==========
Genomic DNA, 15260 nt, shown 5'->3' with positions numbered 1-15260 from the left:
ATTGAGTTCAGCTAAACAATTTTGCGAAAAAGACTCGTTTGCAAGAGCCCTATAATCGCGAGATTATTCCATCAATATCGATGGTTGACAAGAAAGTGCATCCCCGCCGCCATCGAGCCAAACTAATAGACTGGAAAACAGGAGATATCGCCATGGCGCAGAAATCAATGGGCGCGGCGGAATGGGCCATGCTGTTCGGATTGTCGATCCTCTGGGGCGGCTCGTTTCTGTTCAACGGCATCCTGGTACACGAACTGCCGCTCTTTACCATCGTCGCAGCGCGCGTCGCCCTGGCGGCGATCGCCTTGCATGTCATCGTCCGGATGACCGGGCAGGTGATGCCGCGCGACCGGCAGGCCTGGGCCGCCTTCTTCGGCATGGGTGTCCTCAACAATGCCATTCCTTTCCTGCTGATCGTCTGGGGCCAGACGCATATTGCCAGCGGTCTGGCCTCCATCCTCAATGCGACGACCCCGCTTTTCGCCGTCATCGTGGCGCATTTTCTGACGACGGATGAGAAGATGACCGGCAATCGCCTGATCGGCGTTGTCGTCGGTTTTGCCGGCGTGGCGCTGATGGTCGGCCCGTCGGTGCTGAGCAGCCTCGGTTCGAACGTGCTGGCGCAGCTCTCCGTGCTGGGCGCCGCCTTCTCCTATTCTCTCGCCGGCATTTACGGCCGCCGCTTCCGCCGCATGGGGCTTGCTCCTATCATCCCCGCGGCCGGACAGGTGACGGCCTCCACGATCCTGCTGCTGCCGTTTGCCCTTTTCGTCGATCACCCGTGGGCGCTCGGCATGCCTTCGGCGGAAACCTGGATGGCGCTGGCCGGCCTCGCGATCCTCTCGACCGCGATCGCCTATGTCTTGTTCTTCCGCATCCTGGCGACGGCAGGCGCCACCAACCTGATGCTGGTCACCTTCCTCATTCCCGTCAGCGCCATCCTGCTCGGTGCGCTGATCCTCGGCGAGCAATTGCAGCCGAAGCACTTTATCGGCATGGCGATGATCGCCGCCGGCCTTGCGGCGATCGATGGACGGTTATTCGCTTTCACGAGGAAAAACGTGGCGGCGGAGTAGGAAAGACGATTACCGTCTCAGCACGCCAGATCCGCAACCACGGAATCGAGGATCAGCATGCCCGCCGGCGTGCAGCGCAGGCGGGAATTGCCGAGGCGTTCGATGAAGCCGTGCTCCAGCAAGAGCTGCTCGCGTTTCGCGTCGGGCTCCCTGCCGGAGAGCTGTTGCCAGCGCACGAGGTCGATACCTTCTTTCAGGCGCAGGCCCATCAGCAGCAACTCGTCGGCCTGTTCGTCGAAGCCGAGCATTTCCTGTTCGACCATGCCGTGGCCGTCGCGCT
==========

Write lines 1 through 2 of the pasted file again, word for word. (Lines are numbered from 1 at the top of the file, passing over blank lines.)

Genomic DNA, 15260 nt, shown 5'->3' with positions numbered 1-15260 from the left:
ATTGAGTTCAGCTAAACAATTTTGCGAAAAAGACTCGTTTGCAAGAGCCCTATAATCGCGAGATTATTCCATCAATATCGATGGTTGACAAGAAAGTGCATCCCCGCCGCCATCGAGCCAAACTAATAGACTGGAAAACAGGAGATATCGCCATGGCGCAGAAATCAATGGGCGCGGCGGAATGGGCCATGCTGTTCGGATTGTCGATCCTCTGGGGCGGCTCGTTTCTGTTCAACGGCATCCTGGTACACGAACTGCCGCTCTTTACCATCGTCGCAGCGCGCGTCGCCCTGGCGGCGATCGCCTTGCATGTCATCGTCCGGATGACCGGGCAGGTGATGCCGCGCGACCGGCAGGCCTGGGCCGCCTTCTTCGGCATGGGTGTCCTCAACAATGCCATTCCTTTCCTGCTGATCGTCTGGGGCCAGACGCATATTGCCAGCGGTCTGGCCTCCATCCTCAATGCGACGACCCCGCTTTTCGCCGTCATCGTGGCGCATTTTCTGACGACGGATGAGAAGATGACCGGCAATCGCCTGATCGGCGTTGTCGTCGGTTTTGCCGGCGTGGCGCTGATGGTCGGCCCGTCGGTGCTGAGCAGCCTCGGTTCGAACGTGCTGGCGCAGCTCTCCGTGCTGGGCGCCGCCTTCTCCTATTCTCTCGCCGGCATTTACGGCCGCCGCTTCCGCCGCATGGGGCTTGCTCCTATCATCCCCGCGGCCGGACAGGTGACGGCCTCCACGATCCTGCTGCTGCCGTTTGCCCTTTTCGTCGATCACCCGTGGGCGCTCGGCATGCCTTCGGCGGAAACCTGGATGGCGCTGGCCGGCCTCGCGATCCTCTCGACCGCGATCGCCTATGTCTTGTTCTTCCGCATCCTGGCGACGGCAGGCGCCACCAACCTGATGCTGGTCACCTTCCTCATTCCCGTCAGCGCCATCCTGCTCGGTGCGCTGATCCTCGGCGAGCAATTGCAGCCGAAGCACTTTATCGGCATGGCGATGATCGCCGCCGGCCTTGCGGCGATCGATGGACGGTTATTCGCTTTCACGAGGAAAAACGTGGCGGCGGAGTAGGAAAGACGATTACCGTCTCAGCACGCCAGATCCGCAACCACGGAATCGAGGATCAGCATGCCCGCCGGCGTGCAGCGCAGGCGGGAATTGCCGAGGCGTTCGATGAAGCCGTGCTCCAGCAAGAGCTGCTCGCGTTTCGCGTCGGGCTCCCTGCCGGAGAGCTGTTGCCAGCGCACGAGGTCGATACCTTCTTTCAGGCGCAGGCCCATCAGCAGCAACTCGTCGGCCTGTTCGTCGAAGCCGAGCATTTCCTGTTCGACCATGCCGTGGCCGTCGCGCT